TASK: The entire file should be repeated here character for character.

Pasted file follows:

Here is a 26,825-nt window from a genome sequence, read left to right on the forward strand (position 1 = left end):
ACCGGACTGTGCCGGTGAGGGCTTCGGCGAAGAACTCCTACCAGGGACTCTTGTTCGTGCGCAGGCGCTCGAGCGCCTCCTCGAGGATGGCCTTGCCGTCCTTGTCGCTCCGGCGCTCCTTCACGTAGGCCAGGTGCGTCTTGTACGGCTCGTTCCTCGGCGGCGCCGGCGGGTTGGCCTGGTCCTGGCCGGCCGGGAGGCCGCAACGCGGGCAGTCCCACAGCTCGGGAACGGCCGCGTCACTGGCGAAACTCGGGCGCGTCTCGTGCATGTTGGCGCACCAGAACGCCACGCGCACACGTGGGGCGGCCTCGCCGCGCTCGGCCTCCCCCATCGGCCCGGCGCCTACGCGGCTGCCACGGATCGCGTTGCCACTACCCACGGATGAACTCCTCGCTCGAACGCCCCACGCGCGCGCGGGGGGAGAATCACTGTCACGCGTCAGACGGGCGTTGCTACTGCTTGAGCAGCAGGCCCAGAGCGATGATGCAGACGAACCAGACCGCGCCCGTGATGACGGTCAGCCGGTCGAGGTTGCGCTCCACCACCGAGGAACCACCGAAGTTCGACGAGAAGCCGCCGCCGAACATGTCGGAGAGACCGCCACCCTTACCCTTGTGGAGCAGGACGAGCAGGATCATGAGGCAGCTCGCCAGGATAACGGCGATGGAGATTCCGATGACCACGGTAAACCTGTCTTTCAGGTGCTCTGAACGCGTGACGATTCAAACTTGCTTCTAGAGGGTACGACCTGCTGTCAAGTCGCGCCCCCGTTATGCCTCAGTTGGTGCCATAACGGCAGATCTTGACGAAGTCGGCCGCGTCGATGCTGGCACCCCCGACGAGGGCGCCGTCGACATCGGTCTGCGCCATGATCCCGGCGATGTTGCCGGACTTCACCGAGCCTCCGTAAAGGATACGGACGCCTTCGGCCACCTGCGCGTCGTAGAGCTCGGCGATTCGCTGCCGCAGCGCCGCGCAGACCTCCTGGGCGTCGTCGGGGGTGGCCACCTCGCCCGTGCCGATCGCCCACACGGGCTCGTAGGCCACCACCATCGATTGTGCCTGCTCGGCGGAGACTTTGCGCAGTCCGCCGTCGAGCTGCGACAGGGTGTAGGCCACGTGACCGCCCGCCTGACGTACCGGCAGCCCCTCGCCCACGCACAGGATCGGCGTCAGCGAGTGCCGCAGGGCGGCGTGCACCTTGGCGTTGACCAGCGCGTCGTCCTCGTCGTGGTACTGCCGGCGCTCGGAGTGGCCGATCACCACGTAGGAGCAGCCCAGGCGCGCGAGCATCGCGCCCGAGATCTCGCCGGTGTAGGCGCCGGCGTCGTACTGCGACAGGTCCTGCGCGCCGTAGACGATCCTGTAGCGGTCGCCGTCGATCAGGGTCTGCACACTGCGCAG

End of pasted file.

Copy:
Here is a 26,825-nt window from a genome sequence, read left to right on the forward strand (position 1 = left end):
ACCGGACTGTGCCGGTGAGGGCTTCGGCGAAGAACTCCTACCAGGGACTCTTGTTCGTGCGCAGGCGCTCGAGCGCCTCCTCGAGGATGGCCTTGCCGTCCTTGTCGCTCCGGCGCTCCTTCACGTAGGCCAGGTGCGTCTTGTACGGCTCGTTCCTCGGCGGCGCCGGCGGGTTGGCCTGGTCCTGGCCGGCCGGGAGGCCGCAACGCGGGCAGTCCCACAGCTCGGGAACGGCCGCGTCACTGGCGAAACTCGGGCGCGTCTCGTGCATGTTGGCGCACCAGAACGCCACGCGCACACGTGGGGCGGCCTCGCCGCGCTCGGCCTCCCCCATCGGCCCGGCGCCTACGCGGCTGCCACGGATCGCGTTGCCACTACCCACGGATGAACTCCTCGCTCGAACGCCCCACGCGCGCGCGGGGGGAGAATCACTGTCACGCGTCAGACGGGCGTTGCTACTGCTTGAGCAGCAGGCCCAGAGCGATGATGCAGACGAACCAGACCGCGCCCGTGATGACGGTCAGCCGGTCGAGGTTGCGCTCCACCACCGAGGAACCACCGAAGTTCGACGAGAAGCCGCCGCCGAACATGTCGGAGAGACCGCCACCCTTACCCTTGTGGAGCAGGACGAGCAGGATCATGAGGCAGCTCGCCAGGATAACGGCGATGGAGATTCCGATGACCACGGTAAACCTGTCTTTCAGGTGCTCTGAACGCGTGACGATTCAAACTTGCTTCTAGAGGGTACGACCTGCTGTCAAGTCGCGCCCCCGTTATGCCTCAGTTGGTGCCATAACGGCAGATCTTGACGAAGTCGGCCGCGTCGATGCTGGCACCCCCGACGAGGGCGCCGTCGACATCGGTCTGCGCCATGATCCCGGCGATGTTGCCGGACTTCACCGAGCCTCCGTAAAGGATACGGACGCCTTCGGCCACCTGCGCGTCGTAGAGCTCGGCGATTCGCTGCCGCAGCGCCGCGCAGACCTCCTGGGCGTCGTCGGGGGTGGCCACCTCGCCCGTGCCGATCGCCCACACGGGCTCGTAGGCCACCACCATCGATTGTGCCTGCTCGGCGGAGACTTTGCGCAGTCCGCCGTCGAGCTGCGACAGGGTGTAGGCCACGTGACCGCCCGCCTGACGTACCGGCAGCCCCTCGCCCACGCACAGGATCGGCGTCAGCGAGTGCCGCAGGGCGGCGTGCACCTTGGCGTTGACCAGCGCGTCGTCCTCGTCGTGGTACTGCCGGCGCTCGGAGTGGCCGATCACCACGTAGGAGCAGCCCAGGCGCGCGAGCATCGCGCCCGAGATCTCGCCGGTGTAGGCGCCGGCGTCGTACTGCGACAGGTCCTGCGCGCCGTAGACGATCCTGTAGCGGTCGCCGTCGATCAGGGTCTGCACACTGCGCAG